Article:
Voyages très extraordinaires of French discovery

Early French voyages, led by commanders like Baudin, Bougainville, Lapérouse, D’Entrecasteaux, Freycinet, Duperrey and Dumont d’Urville, were the first to name, describe and beautifully illustrate many Australian species.

A special National Science Week event in Adelaide this month will hear from Flinders University’s Dr Danielle Clode and Dr Christèle Maizonniaux about how France maintained an unwavering commitment to research and discovery in the Pacific region and in Australia throughout the turbulent late 18th and early 19th century – forming the basis of some of the earliest cultural connections with Europe.

And while the Matthew Flinders-Nicolas Baudin encounters in SA are well documented locally, a new joint research venture with local and French academics will also be launched at the screening of a documentary at a History Trust of SA event the South Australian Maritime Museum from 5.30pm on Tuesday 18 August

“England may have colonised Australia, but for many years it was France that understood it best,” says scientific historian Dr Clode, from the College of Humanities, Arts and Social Sciences. “They took specimens back to French museums where they provided an important foundation for Australian biology and conservation, particularly in botany and marine biology.”

Some of these little-known facts will be outlined at the online ‘French Science on the High Seas: Voyages of exploration and discovery’ event, where the documentary will be premiered.

“The short documentary brings to life Australia’s fascinating and colourful French history and reminds us of a time when scientific research involved intrepid voyages in tall ships on the high seas, battling  scurvy and storms, insects and rats, and hostilities both on board and on shore,” says French language and culture lecturer Dr Maizonniaux, who will co-convene a Q&A at the event.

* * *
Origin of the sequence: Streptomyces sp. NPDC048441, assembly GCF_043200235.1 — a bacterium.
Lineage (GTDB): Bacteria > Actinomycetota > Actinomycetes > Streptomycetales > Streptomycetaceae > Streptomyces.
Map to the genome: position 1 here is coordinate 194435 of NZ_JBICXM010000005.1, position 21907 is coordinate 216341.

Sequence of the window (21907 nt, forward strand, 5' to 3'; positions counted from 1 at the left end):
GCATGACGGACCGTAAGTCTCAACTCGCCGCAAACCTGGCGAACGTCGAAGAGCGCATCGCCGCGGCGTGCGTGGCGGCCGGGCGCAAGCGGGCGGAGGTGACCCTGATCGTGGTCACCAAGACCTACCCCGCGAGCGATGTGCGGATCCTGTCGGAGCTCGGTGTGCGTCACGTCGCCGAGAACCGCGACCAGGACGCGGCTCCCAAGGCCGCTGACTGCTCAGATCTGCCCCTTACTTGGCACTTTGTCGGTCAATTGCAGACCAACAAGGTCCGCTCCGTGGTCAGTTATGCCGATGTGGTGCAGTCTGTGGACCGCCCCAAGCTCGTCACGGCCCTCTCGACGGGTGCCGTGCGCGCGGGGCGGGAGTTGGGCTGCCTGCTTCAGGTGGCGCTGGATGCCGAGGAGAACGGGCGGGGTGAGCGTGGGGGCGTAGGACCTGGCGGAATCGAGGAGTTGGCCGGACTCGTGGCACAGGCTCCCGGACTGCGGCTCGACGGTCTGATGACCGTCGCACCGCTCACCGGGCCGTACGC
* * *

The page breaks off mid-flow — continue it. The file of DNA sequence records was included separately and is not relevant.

Dr Christèle Maizonniaux, left, and Dr Danielle Clode look at the first English edition of the Laperouse voyage which landed in Botany Bay just was the First Fleet was moving to Port Jackson – then disappeared after it left, shipwrecked in a cyclone.

“There were hundreds of Australian plants and animals which were first scientifically named and described from these voyages, like Tasmanian Blue gum and kangaroo paws or the Red Kangaroo and Tasmanian devil, various bandicoots as well as reptiles and birds.

“They had to build new greenhouses at the Paris Natural History Museum to house all the material, and many of the animals and plants famously ended up in Josephine’s garden and Malmaison.

There is some interesting work being done in Brittany, for example on the viability of Australian plant specimens retrieved from the Lapérouse shipwreck,” adds Dr Clode.

The new video, which includes footage at the Special Collections at the University Library and Flinders Archaeology Laboratory, received an SA Science Week Community Grant.

It will have French and English titles as part of a bilateral project funded by the Bretagne Fellowship from the SA-Brittany Research Collaboration program, and will extend discussions with the Lapérouse Society and further research in Mauritius in 2023 (where Matthew Flinders was imprisoned and Nicolas Baudin died).